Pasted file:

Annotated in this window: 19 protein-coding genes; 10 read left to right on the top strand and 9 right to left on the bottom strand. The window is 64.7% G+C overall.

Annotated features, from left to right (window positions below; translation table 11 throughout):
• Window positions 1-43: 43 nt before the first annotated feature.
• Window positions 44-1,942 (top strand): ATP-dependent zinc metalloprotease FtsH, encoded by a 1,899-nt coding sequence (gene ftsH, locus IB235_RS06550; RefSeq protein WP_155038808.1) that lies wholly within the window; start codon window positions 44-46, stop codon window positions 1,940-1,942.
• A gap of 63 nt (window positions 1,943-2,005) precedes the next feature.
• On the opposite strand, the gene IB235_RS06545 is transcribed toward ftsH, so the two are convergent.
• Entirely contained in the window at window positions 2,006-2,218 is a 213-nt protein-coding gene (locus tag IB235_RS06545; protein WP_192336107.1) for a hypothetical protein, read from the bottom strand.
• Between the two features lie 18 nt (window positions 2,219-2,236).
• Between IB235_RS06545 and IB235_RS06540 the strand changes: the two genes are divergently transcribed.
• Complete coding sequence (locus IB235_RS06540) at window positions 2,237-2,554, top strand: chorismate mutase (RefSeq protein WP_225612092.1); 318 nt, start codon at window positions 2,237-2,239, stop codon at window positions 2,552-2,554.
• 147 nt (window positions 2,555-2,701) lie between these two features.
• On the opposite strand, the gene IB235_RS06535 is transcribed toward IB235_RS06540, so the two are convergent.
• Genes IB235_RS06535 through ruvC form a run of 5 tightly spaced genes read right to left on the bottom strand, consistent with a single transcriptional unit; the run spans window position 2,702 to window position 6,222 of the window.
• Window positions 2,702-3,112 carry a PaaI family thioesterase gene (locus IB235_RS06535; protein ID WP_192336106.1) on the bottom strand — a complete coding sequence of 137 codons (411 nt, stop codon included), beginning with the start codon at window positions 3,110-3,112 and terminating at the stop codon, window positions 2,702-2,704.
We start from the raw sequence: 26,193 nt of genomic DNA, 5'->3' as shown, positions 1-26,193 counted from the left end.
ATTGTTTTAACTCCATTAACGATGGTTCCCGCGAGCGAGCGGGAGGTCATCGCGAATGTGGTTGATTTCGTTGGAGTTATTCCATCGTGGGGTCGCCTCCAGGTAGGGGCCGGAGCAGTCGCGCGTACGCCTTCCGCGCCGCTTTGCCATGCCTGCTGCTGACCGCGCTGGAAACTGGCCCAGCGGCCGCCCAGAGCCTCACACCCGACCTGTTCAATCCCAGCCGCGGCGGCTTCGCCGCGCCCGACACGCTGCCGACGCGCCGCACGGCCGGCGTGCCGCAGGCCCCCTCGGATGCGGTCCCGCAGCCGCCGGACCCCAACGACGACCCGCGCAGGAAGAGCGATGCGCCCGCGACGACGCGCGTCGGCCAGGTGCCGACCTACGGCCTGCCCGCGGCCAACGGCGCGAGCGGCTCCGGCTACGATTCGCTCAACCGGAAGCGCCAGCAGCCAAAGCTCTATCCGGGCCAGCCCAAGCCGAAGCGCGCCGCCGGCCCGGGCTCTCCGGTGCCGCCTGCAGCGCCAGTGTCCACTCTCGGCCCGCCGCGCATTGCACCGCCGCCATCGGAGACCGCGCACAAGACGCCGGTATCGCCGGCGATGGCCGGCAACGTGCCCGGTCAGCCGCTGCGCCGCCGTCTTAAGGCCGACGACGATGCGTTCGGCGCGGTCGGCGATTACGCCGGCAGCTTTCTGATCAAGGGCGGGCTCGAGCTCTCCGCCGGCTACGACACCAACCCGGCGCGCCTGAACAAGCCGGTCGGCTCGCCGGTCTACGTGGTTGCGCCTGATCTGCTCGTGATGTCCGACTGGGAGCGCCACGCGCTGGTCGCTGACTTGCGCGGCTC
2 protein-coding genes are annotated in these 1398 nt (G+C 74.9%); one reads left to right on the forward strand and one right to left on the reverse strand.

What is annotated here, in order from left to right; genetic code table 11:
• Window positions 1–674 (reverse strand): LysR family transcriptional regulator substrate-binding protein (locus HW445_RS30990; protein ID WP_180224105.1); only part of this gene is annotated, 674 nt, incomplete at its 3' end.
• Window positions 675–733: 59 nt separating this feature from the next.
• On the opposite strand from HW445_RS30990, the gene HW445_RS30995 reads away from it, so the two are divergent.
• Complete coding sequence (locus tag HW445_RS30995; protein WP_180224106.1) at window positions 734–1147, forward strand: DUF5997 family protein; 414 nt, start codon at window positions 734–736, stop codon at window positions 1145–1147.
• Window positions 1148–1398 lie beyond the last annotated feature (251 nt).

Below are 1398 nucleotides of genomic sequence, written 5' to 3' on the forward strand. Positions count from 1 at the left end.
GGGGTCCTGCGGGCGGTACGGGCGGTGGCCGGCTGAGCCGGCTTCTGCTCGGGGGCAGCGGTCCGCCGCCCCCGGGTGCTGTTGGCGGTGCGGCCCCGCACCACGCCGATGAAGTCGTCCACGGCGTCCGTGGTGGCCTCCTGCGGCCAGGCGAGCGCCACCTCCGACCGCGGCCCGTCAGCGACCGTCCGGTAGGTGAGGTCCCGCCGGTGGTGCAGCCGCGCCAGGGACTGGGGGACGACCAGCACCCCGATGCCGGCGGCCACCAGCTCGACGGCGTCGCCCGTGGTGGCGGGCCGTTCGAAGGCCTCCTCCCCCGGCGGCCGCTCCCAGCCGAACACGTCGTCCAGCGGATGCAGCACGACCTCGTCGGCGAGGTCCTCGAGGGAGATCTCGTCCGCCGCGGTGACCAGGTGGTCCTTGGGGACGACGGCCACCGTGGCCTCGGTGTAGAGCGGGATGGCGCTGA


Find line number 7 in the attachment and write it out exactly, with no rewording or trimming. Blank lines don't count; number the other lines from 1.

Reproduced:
• Entirely contained in the window at window positions 2,006-2,218 is a 213-nt protein-coding gene (locus tag IB235_RS06545; protein WP_192336107.1) for a hypothetical protein, read from the bottom strand.